- Grizzly Bears reach weights of 300-1500 pounds.
The coat color ranges from shades of blond, brown, black
or a combination of these; the long outer guard hairs
are often tipped with white or silver giving it a grizzled
appearance hence the name. The grizzly has a large hump
over the shoulders which is a muscle mass used to power
the forelimbs in digging. The head is large and round
with a concave facial profile. In spite of their mass
size this bear runs at speeds of up to 35 mph.
- Once native to Asia, Africa, Europe and North America,
it is now in some areas extinct or had its numbers greatly
reduced. In BC Grizzly Bears inhabit most of the province
except Vancouver Island, the Queen Charlotte Islands
and the lower mainland. Nearly half of Canada's grizzly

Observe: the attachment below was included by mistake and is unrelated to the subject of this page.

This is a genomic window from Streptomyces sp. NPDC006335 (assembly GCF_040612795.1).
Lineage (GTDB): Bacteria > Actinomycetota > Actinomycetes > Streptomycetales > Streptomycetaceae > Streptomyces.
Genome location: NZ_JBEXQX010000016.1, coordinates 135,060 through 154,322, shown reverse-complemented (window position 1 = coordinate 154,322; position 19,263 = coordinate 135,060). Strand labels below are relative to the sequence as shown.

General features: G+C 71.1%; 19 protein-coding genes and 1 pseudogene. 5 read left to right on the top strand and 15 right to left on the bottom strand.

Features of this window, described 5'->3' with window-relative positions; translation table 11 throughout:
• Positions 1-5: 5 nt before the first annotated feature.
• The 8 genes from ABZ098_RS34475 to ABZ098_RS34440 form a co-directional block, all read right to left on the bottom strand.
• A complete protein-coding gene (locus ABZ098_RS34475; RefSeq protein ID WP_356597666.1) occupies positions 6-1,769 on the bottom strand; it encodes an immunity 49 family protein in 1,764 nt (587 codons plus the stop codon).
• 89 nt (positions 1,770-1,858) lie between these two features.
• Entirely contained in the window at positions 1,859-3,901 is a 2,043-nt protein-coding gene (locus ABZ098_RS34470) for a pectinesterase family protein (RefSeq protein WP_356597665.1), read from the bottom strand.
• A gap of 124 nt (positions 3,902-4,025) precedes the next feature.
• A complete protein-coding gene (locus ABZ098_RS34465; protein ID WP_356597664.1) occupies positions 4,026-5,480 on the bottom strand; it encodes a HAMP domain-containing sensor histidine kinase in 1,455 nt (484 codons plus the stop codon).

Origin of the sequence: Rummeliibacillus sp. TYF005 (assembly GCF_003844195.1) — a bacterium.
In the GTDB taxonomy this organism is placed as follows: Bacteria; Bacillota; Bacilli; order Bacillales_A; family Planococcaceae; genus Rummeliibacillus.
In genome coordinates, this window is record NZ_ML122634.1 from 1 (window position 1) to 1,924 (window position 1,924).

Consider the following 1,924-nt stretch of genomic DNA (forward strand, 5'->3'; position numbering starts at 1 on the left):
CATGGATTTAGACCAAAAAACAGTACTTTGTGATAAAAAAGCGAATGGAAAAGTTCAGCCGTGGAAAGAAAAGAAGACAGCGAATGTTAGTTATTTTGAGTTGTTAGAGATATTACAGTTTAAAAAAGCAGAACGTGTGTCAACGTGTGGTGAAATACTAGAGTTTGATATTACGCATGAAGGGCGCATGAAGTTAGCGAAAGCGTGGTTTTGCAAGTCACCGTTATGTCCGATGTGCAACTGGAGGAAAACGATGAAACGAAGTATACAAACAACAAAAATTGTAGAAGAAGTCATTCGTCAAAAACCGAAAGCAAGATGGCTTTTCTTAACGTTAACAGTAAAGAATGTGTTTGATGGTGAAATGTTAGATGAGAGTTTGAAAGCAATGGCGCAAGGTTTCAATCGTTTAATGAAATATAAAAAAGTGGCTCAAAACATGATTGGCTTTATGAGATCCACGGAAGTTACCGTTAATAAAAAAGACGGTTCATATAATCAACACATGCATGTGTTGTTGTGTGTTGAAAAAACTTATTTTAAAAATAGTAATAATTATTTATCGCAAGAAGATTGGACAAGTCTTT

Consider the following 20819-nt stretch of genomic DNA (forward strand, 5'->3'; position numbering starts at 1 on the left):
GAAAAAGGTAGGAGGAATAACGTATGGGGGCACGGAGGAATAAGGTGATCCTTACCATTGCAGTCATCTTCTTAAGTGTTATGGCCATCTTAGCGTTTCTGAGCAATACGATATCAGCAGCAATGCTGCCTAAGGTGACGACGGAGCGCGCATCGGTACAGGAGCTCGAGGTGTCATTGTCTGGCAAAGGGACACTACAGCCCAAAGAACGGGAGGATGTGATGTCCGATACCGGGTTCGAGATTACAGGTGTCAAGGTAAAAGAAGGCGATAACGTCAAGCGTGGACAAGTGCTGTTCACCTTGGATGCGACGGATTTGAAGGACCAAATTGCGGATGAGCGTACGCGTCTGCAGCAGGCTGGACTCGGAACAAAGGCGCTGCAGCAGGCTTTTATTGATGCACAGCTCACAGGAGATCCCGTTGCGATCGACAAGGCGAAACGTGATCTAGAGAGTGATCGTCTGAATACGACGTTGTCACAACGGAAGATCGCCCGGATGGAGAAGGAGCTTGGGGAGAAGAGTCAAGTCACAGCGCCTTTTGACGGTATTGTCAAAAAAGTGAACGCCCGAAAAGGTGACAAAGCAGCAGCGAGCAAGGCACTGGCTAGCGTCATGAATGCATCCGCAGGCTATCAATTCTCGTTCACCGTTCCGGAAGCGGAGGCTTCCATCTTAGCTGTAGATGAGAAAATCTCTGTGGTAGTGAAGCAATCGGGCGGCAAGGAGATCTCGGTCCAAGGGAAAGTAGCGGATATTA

population - about 13 000 - lives in this province.
They prefer semi-open country usually in mountainous
- The Grizzly Bear is primarily nocturnal and in the
winter puts on up to 400 pounds of fat, becoming very
lethargic. Although they are not true hibernators and
can be woken easily, they like to den up in a protected
spot, such as a cave, crevice or hollow log during the
winter months. Being omnivores, they feed on a variety
of plants and berries including roots or sprouts and
fungi as well as fish, insects and small mammals. Normally
a solitary animal, the grizzly congregates alongside
streams and rivers during the salmon spawn. Every other
year females produce 1-4 young which are the size of
rats, weighing only 1 pound.
Tracks - The prints of the grizzly bear are characterized
by an oval pad with five toes along the wider top of
the pad on the hind feet. The front feet have a smaller
heel pad and a dew claw which may be present in the
print. Claw marks over twice as long as the toe pads
are usually evident.
Straddle: 32 - 38 cm (12.8 - 15.2 in)
Stride: 30 - 45 cm (12 - 18 in)